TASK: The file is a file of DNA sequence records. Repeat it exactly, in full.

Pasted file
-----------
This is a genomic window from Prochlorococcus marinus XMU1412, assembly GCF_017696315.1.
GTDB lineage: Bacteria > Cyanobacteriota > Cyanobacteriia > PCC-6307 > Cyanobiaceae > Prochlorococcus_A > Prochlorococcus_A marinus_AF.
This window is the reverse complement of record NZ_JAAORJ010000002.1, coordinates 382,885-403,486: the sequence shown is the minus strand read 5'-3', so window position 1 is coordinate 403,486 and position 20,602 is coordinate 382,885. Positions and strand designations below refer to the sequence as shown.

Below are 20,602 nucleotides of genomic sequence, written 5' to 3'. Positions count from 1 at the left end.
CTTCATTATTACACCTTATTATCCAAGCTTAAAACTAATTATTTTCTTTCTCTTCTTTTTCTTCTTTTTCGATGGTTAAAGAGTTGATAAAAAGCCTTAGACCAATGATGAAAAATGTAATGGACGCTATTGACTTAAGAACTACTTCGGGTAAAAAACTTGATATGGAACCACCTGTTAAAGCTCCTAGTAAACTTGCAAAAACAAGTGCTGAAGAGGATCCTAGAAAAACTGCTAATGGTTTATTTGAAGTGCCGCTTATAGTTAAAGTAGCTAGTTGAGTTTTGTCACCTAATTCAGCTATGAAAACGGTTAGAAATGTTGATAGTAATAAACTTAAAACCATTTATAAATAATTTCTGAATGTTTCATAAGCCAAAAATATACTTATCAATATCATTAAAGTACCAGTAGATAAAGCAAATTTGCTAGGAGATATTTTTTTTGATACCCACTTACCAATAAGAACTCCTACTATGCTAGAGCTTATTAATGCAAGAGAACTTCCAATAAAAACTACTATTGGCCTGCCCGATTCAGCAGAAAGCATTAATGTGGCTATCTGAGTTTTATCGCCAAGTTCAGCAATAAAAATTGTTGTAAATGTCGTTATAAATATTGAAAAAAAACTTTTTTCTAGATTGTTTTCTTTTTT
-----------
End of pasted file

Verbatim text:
This is a genomic window from Prochlorococcus marinus XMU1412, assembly GCF_017696315.1.
GTDB lineage: Bacteria > Cyanobacteriota > Cyanobacteriia > PCC-6307 > Cyanobiaceae > Prochlorococcus_A > Prochlorococcus_A marinus_AF.
This window is the reverse complement of record NZ_JAAORJ010000002.1, coordinates 382,885-403,486: the sequence shown is the minus strand read 5'-3', so window position 1 is coordinate 403,486 and position 20,602 is coordinate 382,885. Positions and strand designations below refer to the sequence as shown.

Below are 20,602 nucleotides of genomic sequence, written 5' to 3'. Positions count from 1 at the left end.
CTTCATTATTACACCTTATTATCCAAGCTTAAAACTAATTATTTTCTTTCTCTTCTTTTTCTTCTTTTTCGATGGTTAAAGAGTTGATAAAAAGCCTTAGACCAATGATGAAAAATGTAATGGACGCTATTGACTTAAGAACTACTTCGGGTAAAAAACTTGATATGGAACCACCTGTTAAAGCTCCTAGTAAACTTGCAAAAACAAGTGCTGAAGAGGATCCTAGAAAAACTGCTAATGGTTTATTTGAAGTGCCGCTTATAGTTAAAGTAGCTAGTTGAGTTTTGTCACCTAATTCAGCTATGAAAACGGTTAGAAATGTTGATAGTAATAAACTTAAAACCATTTATAAATAATTTCTGAATGTTTCATAAGCCAAAAATATACTTATCAATATCATTAAAGTACCAGTAGATAAAGCAAATTTGCTAGGAGATATTTTTTTTGATACCCACTTACCAATAAGAACTCCTACTATGCTAGAGCTTATTAATGCAAGAGAACTTCCAATAAAAACTACTATTGGCCTGCCCGATTCAGCAGAAAGCATTAATGTGGCTATCTGAGTTTTATCGCCAAGTTCAGCAATAAAAATTGTTGTAAATGTCGTTATAAATATTGAAAAAAAACTTTTTTCTAGATTGTTTTCTTTTTT